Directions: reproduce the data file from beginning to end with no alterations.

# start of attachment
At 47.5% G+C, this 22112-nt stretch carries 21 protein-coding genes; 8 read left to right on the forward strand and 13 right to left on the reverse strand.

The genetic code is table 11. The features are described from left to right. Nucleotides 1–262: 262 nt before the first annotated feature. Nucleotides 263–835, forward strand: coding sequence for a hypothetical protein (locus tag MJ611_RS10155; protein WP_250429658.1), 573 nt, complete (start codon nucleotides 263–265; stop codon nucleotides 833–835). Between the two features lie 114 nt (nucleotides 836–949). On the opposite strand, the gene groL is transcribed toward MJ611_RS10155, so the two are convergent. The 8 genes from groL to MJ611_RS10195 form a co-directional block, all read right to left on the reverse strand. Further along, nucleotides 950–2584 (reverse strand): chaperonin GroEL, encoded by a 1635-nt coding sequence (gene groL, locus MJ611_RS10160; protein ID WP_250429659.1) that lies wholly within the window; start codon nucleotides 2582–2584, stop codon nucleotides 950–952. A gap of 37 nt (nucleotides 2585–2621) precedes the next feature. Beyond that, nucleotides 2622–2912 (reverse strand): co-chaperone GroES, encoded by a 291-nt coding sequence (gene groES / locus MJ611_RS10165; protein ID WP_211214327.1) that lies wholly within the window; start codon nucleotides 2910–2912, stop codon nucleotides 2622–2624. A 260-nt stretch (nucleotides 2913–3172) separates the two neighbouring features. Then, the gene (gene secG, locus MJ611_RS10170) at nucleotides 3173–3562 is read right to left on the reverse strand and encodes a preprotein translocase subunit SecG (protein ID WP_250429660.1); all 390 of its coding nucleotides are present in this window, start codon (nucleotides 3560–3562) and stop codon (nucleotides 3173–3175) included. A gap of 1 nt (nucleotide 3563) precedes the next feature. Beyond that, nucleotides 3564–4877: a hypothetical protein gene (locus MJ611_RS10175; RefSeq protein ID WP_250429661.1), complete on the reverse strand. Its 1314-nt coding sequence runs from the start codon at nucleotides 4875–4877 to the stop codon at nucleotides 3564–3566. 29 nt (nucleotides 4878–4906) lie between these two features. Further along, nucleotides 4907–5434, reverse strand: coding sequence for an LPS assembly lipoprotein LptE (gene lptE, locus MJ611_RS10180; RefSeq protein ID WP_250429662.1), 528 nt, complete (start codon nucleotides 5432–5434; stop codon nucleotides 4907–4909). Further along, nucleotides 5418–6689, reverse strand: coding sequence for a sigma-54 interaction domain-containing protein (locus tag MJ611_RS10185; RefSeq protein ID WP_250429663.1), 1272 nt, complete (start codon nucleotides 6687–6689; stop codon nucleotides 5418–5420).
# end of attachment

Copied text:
At 47.5% G+C, this 22112-nt stretch carries 21 protein-coding genes; 8 read left to right on the forward strand and 13 right to left on the reverse strand.

The genetic code is table 11. The features are described from left to right. Nucleotides 1–262: 262 nt before the first annotated feature. Nucleotides 263–835, forward strand: coding sequence for a hypothetical protein (locus tag MJ611_RS10155; protein WP_250429658.1), 573 nt, complete (start codon nucleotides 263–265; stop codon nucleotides 833–835). Between the two features lie 114 nt (nucleotides 836–949). On the opposite strand, the gene groL is transcribed toward MJ611_RS10155, so the two are convergent. The 8 genes from groL to MJ611_RS10195 form a co-directional block, all read right to left on the reverse strand. Further along, nucleotides 950–2584 (reverse strand): chaperonin GroEL, encoded by a 1635-nt coding sequence (gene groL, locus MJ611_RS10160; protein ID WP_250429659.1) that lies wholly within the window; start codon nucleotides 2582–2584, stop codon nucleotides 950–952. A gap of 37 nt (nucleotides 2585–2621) precedes the next feature. Beyond that, nucleotides 2622–2912 (reverse strand): co-chaperone GroES, encoded by a 291-nt coding sequence (gene groES / locus MJ611_RS10165; protein ID WP_211214327.1) that lies wholly within the window; start codon nucleotides 2910–2912, stop codon nucleotides 2622–2624. A 260-nt stretch (nucleotides 2913–3172) separates the two neighbouring features. Then, the gene (gene secG, locus MJ611_RS10170) at nucleotides 3173–3562 is read right to left on the reverse strand and encodes a preprotein translocase subunit SecG (protein ID WP_250429660.1); all 390 of its coding nucleotides are present in this window, start codon (nucleotides 3560–3562) and stop codon (nucleotides 3173–3175) included. A gap of 1 nt (nucleotide 3563) precedes the next feature. Beyond that, nucleotides 3564–4877: a hypothetical protein gene (locus MJ611_RS10175; RefSeq protein ID WP_250429661.1), complete on the reverse strand. Its 1314-nt coding sequence runs from the start codon at nucleotides 4875–4877 to the stop codon at nucleotides 3564–3566. 29 nt (nucleotides 4878–4906) lie between these two features. Further along, nucleotides 4907–5434, reverse strand: coding sequence for an LPS assembly lipoprotein LptE (gene lptE, locus MJ611_RS10180; RefSeq protein ID WP_250429662.1), 528 nt, complete (start codon nucleotides 5432–5434; stop codon nucleotides 4907–4909). Further along, nucleotides 5418–6689, reverse strand: coding sequence for a sigma-54 interaction domain-containing protein (locus tag MJ611_RS10185; RefSeq protein ID WP_250429663.1), 1272 nt, complete (start codon nucleotides 6687–6689; stop codon nucleotides 5418–5420).